The process of ridicule, a game of inferiority made Rajbanshis alter their lives, but this won’t be true to even contradict that Migrant Bengalis settled here haven’t altered their living. There has been a whole population march in Bengal after Partition, showing the differences that occurred questioning the right to own identity. The culture of Siliguri does not represent the culture of the migrated population of Bengalis nor Rajbanshis instead of Bengali Bhadrolok’s that engulfed away the dialect, way of living of individuals. Being a prey of time, hegemony, and politics, the memory of Partition shares the nostalgia of loss of identity that is re-iterated through the memory of culture and re-lived through oral narrations passed on to generations. Identity is perpetually mobile that is always changing. It is a continuous process and in this change/evolution, respective identities do evolve, formulate leading to a redefinition of identities. In the social turmoil of indifferences, ‘othering’ and getting trapped in the vicious circle of hegemony, alienation made people think to reclaim themselves(Das, 2015).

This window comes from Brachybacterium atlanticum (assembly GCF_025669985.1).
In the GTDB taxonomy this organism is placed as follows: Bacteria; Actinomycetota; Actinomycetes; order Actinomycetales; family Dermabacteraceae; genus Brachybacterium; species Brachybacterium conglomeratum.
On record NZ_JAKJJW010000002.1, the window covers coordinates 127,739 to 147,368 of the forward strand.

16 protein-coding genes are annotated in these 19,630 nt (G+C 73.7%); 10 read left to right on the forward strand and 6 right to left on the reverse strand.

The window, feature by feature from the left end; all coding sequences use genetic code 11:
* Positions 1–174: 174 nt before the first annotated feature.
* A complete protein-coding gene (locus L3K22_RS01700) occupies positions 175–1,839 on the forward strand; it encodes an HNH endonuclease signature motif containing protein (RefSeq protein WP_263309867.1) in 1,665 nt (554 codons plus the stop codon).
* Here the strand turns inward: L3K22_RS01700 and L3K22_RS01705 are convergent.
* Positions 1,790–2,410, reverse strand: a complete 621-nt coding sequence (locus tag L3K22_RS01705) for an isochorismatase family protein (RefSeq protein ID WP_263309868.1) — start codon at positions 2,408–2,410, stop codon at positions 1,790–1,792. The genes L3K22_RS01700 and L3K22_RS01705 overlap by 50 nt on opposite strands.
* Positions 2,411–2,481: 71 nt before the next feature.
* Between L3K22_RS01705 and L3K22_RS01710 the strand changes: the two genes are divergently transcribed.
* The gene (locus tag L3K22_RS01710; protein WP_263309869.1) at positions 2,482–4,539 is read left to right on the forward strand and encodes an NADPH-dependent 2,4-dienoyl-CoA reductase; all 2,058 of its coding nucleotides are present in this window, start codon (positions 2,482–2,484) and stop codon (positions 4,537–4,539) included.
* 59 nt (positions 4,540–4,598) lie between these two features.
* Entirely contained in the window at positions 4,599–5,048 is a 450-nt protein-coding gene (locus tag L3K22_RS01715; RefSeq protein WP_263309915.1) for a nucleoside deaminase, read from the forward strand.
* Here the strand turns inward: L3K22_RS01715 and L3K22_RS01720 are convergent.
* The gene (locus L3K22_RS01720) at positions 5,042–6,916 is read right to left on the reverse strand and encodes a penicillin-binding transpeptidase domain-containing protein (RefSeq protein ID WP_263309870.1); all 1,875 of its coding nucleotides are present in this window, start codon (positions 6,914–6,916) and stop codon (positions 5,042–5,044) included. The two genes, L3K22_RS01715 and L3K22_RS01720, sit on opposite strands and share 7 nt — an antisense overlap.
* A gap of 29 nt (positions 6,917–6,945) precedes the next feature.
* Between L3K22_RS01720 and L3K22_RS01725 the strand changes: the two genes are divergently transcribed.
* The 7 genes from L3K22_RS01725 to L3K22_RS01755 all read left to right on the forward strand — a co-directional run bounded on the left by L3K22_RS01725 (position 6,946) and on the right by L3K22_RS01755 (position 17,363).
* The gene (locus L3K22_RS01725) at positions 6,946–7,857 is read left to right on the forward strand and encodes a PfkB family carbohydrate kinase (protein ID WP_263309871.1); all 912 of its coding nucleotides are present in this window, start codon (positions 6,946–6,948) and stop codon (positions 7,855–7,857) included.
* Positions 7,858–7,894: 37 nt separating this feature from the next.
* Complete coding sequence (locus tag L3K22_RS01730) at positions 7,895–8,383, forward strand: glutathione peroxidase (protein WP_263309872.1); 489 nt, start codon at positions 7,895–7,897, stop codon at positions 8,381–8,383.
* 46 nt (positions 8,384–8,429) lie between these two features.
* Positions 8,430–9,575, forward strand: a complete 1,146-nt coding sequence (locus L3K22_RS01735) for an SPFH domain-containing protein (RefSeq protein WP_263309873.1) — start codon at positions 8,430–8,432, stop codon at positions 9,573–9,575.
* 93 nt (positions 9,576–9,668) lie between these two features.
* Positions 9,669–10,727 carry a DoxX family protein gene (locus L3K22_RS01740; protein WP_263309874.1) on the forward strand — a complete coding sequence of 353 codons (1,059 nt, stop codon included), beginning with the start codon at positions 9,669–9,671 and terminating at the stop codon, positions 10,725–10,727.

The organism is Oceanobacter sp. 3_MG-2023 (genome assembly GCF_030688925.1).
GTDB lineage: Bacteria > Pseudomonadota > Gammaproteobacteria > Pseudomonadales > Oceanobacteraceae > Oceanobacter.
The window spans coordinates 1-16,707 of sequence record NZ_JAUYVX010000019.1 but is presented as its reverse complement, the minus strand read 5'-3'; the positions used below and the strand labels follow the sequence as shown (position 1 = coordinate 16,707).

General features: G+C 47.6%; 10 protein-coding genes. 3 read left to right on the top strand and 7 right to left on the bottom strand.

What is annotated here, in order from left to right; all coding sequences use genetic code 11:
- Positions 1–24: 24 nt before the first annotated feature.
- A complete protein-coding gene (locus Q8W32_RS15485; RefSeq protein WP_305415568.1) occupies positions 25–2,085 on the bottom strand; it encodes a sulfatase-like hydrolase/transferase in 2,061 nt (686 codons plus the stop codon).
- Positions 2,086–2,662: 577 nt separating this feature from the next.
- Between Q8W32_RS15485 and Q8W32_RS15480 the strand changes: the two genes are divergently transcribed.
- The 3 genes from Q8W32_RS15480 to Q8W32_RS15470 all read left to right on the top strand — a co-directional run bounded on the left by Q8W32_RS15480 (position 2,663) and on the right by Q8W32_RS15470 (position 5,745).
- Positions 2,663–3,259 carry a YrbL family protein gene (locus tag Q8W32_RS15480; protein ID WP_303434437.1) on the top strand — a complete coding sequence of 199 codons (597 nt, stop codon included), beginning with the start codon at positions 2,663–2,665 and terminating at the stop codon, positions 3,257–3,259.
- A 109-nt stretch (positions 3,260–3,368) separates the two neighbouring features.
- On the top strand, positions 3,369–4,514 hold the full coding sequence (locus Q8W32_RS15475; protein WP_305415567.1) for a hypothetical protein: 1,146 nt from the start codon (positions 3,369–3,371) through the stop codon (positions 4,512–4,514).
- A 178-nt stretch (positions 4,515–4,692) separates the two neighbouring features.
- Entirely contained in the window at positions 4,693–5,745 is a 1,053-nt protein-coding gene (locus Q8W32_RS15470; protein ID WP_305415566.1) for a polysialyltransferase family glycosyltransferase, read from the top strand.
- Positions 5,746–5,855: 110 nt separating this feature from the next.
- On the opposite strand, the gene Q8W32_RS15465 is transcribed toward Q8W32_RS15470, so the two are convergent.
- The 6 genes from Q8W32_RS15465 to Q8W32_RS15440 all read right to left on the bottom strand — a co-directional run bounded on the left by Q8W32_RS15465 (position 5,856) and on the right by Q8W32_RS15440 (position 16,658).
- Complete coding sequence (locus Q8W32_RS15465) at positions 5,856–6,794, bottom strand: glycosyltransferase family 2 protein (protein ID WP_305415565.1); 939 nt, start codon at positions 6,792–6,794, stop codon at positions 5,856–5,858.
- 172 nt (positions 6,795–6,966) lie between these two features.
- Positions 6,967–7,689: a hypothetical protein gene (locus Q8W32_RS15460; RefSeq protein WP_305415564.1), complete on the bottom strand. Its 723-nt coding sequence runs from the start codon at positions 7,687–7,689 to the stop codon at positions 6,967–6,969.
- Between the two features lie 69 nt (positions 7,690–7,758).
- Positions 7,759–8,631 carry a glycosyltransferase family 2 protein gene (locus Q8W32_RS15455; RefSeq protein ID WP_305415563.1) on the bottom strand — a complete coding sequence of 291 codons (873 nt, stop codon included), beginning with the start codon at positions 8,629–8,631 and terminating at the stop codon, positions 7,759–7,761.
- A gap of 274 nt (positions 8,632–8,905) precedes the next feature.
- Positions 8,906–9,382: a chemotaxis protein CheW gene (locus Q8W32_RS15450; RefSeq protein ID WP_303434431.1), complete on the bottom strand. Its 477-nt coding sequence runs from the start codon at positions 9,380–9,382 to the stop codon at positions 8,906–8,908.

Excerpts were taken from a poem written by Tushar Ganguly in 1977, in “Uttar-SadhinotaPorberUttarbang-e osthirota-r utso o sahitya- silpo-sanskriti-teprobhab”.In. Ghosh, Dr.Anandogopal and Saha, Kartick (eds.), “1947- Paroborti Uttarbanga-1: A Collection or regional Bengali essays”, N.L Publishers, Shibmandir, Siliguri, West Bengal, 2013 .
 There has never been any straight title nor legal document to support Northern Bengal as North Bengal or Uttarbanga in Bengali, but addressing the Northern regions together as so is a political stand to highlight it as distinct from the rest of the Bengal (Nag, 2015).